Head black woman in charge: An investigation of how black female athletic directors negotiate their race, gender, and class identities
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Framed as an instrumental case study, the purpose of this investigation was to understand how a select group of women, Black female athletic directors, define and negotiate their race, gender, and class identities. Data was collected via a qualitative indepth semi-structured interview methodology. The women who were chosen for this research are Black female athletic directors of NCAA Division I, II, and III intercollegiate athletic departments. The data analysis consisted of coding the data at two levels: first-level coding and pattern coding, and following the coding process, the emergent findings were compared with the identity negotiation theory (i.e. selfverification and behavioral confirmation processes) in order to understand how the Black female athletic directors negotiated their race, gender, and class identities. This investigation found that Black women athletic directors used two different denotations (i.e. African American and Black) to reference their racial identity, and race was the most salient identity because of their upbringings, childhood experiences, and dealings with racism. All of the women are heterosexual, but insufficient data did not allow a full understanding how they define their gender identity. In describing their class status, the majority of the women came from a traditionally defined lower socioeconomic class background, but as a result of their athletic director appointment they now reside in the middle or upper middle economic class status. In understanding how Black female athletic directors negotiate their identities within and outside the athletic department, and what factors are associated with the negotiation of their identities, this investigation found that the Black women athletic directors had to establish, maintain, and change their race, gender, and class identities with the utilization of various self-verification and behavioral confirmation strategies. These negotiations were conducted in response to the expectations that ensued as a result of their role in a leadership position, lesbian, intra- and inter-racial interactions, and exposure to lesbian, Mammy, and Sapphire stereotypes.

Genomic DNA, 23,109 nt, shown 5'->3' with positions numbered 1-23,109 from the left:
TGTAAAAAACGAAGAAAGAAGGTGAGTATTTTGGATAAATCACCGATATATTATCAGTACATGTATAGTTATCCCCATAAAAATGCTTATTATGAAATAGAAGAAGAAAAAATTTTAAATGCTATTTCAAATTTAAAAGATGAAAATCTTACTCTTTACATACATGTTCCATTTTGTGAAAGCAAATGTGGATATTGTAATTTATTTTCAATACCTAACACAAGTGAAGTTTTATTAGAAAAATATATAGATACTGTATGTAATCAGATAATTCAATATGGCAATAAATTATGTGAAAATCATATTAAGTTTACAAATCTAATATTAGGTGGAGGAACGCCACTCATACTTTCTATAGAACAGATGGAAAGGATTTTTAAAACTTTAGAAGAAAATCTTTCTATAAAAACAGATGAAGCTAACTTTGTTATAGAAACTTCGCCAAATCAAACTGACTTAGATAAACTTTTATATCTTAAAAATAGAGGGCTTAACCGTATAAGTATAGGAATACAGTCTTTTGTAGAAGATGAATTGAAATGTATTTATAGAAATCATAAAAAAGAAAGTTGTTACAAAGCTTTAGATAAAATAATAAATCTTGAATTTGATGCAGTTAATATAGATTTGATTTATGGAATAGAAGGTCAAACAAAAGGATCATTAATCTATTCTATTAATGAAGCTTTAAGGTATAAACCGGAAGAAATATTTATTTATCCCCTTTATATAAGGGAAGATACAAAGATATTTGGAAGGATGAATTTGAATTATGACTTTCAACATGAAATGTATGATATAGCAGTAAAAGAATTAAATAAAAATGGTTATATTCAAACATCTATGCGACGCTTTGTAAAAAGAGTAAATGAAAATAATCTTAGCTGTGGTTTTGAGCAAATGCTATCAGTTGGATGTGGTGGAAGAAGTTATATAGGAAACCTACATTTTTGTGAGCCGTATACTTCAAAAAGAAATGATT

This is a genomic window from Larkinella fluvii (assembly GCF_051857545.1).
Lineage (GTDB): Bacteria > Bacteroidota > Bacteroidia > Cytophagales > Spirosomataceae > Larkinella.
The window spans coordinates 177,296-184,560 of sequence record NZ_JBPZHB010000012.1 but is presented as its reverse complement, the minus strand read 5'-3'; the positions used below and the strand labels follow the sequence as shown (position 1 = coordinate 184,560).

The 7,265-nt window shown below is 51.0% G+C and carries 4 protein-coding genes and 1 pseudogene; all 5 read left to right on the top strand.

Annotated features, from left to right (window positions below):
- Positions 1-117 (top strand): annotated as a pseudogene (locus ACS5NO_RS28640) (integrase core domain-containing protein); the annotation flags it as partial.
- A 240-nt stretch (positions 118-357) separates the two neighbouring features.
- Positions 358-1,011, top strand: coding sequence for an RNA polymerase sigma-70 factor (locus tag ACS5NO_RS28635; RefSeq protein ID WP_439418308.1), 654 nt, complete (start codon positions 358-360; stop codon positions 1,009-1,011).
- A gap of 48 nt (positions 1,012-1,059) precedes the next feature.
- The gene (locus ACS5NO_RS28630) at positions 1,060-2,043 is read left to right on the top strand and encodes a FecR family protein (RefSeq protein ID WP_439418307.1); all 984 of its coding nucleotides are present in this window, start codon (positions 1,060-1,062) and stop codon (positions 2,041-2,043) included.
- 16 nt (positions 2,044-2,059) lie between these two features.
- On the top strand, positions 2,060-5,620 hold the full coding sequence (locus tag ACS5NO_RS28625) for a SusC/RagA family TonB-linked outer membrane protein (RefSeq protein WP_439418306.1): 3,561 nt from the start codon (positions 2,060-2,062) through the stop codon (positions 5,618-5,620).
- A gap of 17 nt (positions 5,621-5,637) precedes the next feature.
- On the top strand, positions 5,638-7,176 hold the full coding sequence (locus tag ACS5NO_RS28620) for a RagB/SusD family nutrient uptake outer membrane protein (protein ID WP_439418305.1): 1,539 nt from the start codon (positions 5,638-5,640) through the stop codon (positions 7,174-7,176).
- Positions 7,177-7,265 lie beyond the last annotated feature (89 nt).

McDowell, Jacqueline (2008). Head black woman in charge: An investigation of how black female athletic directors negotiate their race, gender, and class identities. Doctoral dissertation, Texas A&M University. Available electronically from